WS: As a sponsored athlete, you’re pretty visible on social media. Do you think that athletes in your position have a certain responsibility to the actions they put on display?
HH: It’s absolutely my responsibility to believe that my audience is going to take everything I say literally. And my audience includes young girls and boys. That’s something I try to keep in mind when I’m posting. I’m rebuilding my website so I can go into depth on my thoughts on the backcountry, or on an experience or missed call that I had and then people can really get the full story. The dangerous part about Instagram especially is you’re not getting the full story of what’s happening.
On increasing inclusivity in ski touring
WS: What advice do you have for young women getting into ski touring? How do you think ski touring can be more inclusive to more kinds of people?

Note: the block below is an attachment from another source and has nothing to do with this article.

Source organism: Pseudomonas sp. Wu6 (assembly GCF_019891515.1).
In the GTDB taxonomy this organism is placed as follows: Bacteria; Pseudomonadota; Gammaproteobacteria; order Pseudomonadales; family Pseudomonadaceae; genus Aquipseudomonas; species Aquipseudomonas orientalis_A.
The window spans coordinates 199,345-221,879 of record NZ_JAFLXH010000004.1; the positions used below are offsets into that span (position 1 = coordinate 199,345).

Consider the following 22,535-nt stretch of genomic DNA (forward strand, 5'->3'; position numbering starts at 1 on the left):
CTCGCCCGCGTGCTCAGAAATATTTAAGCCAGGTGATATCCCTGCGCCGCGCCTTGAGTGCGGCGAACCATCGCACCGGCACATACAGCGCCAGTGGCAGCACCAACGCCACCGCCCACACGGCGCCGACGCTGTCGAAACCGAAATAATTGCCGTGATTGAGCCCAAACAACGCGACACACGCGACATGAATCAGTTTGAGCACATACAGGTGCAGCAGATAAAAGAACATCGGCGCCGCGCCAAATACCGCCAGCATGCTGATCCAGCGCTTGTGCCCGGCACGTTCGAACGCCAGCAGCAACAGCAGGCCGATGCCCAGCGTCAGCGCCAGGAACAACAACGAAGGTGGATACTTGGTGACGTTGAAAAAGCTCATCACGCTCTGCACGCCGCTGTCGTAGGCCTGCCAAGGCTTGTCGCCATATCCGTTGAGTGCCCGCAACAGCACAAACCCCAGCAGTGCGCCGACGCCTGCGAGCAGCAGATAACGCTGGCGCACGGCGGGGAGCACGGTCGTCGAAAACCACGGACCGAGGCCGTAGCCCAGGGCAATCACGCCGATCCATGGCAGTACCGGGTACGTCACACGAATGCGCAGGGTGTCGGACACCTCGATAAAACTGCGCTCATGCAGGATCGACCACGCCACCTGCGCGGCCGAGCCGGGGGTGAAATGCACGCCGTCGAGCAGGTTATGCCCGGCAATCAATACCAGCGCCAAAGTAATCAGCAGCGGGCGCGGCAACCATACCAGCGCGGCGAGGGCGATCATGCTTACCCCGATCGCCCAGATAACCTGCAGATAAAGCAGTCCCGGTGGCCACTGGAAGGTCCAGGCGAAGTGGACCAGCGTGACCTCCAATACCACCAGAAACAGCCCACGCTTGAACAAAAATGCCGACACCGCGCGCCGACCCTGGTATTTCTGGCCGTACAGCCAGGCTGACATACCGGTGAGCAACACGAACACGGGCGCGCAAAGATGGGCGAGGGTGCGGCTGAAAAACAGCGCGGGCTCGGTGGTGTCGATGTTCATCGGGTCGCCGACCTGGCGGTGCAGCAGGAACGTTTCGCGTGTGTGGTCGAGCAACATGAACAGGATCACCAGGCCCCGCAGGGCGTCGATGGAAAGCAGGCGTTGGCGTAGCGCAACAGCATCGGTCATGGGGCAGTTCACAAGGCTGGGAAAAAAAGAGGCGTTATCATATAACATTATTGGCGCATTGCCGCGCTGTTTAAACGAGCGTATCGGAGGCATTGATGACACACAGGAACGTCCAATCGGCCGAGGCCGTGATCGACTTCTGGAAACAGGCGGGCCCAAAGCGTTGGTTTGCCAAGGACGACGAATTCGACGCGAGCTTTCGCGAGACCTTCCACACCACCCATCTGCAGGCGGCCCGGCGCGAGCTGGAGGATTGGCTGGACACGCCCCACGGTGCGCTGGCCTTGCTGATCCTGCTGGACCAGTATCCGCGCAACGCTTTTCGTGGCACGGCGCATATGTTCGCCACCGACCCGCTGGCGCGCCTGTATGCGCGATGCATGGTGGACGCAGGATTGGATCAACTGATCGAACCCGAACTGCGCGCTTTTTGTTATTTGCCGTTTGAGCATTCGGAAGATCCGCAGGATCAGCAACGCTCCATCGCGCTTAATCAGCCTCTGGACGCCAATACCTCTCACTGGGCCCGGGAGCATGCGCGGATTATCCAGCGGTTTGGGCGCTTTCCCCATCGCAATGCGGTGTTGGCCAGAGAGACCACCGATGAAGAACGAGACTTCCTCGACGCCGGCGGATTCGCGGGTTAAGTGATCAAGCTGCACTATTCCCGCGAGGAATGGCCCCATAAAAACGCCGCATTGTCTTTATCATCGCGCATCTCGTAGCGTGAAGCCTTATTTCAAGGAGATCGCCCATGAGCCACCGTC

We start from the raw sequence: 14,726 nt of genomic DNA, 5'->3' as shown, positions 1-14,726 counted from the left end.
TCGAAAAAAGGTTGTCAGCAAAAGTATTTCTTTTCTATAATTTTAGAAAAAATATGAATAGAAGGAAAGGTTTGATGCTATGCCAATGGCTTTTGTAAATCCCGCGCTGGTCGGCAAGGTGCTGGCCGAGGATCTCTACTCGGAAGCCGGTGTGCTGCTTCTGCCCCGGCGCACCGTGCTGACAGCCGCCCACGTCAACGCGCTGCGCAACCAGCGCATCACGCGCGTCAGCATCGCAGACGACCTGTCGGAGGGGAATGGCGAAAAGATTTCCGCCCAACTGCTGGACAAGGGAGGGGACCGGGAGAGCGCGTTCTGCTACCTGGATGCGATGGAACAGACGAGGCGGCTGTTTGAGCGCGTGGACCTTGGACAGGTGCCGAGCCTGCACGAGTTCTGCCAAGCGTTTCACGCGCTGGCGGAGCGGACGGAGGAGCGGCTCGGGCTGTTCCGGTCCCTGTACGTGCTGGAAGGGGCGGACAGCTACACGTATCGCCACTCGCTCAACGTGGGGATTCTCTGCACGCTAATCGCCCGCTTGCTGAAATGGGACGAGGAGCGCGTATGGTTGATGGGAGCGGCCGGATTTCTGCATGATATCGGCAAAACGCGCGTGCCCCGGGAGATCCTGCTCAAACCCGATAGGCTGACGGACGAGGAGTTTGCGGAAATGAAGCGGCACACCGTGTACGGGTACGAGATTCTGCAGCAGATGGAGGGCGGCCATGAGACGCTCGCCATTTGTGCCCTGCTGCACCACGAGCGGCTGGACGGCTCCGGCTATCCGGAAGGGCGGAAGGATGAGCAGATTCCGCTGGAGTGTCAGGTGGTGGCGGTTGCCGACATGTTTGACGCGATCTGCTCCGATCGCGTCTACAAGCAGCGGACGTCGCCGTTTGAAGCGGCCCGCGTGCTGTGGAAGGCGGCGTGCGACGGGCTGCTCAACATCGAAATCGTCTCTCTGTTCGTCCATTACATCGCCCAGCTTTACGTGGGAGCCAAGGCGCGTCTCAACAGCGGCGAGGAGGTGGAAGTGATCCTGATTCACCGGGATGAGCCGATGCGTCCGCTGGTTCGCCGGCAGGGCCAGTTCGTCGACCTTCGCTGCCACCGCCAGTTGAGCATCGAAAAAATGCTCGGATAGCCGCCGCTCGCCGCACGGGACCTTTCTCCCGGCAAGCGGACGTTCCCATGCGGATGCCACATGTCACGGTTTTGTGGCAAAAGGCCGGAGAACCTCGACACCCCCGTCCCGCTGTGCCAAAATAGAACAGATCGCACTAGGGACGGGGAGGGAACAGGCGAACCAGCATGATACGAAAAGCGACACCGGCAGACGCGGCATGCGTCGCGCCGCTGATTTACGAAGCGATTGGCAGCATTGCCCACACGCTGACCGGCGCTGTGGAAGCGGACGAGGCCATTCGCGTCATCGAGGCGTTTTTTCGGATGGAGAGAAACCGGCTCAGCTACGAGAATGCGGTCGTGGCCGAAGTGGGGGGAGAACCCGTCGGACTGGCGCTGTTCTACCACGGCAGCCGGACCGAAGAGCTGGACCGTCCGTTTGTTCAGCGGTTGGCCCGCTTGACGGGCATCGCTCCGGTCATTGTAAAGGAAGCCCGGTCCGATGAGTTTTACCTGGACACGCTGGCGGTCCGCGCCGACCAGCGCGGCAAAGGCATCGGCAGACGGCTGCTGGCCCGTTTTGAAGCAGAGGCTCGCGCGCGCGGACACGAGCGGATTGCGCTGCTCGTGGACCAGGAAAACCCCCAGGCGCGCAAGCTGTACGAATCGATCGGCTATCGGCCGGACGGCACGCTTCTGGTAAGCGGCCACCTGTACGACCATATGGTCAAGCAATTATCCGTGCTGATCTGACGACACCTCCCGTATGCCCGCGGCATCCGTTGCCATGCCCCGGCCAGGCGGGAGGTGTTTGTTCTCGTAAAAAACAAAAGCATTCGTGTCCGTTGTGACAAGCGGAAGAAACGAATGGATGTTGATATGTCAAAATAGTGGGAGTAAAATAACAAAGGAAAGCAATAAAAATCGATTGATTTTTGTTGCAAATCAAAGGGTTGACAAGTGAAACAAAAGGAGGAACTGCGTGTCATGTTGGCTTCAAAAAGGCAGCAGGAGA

HH: If anything, my goal with my career is to show that the limitations we place on ourselves are created in our own minds. They can also be changed in our own minds. It’s a little cheesy but if you see yourself out there, go out there. Hard work will go a long way.
Especially for girls, there’s a lot of power in being independently strong, both in your physical sense and also your knowledge of the backcountry. I think women have a special gift, especially in touring and the backcountry to quietly suffer for a long time, but also because we tend to be more empathetic and a little more sensitive, it means we can be more sensitive to group dynamics and more changes in the environment which then clues you into safety. I don’t want to be a boy. In the past few years I’ve begun to embrace that I’m a woman and that those traits can be an advantage in the backcountry. The softer, quieter, more sensitive can actually keep you alive for much longer.
Manasseh Franklin is a writer, editor and big fan of walking uphill. She has an MFA in creative nonfiction and environment and natural resources from the University of Wyoming and especially enjoys writing about glaciers. Find her other work in Alpinist, Adventure Journal, Rock and Ice, Aspen Sojourner, AFAR, Trail Runner and Western Confluence.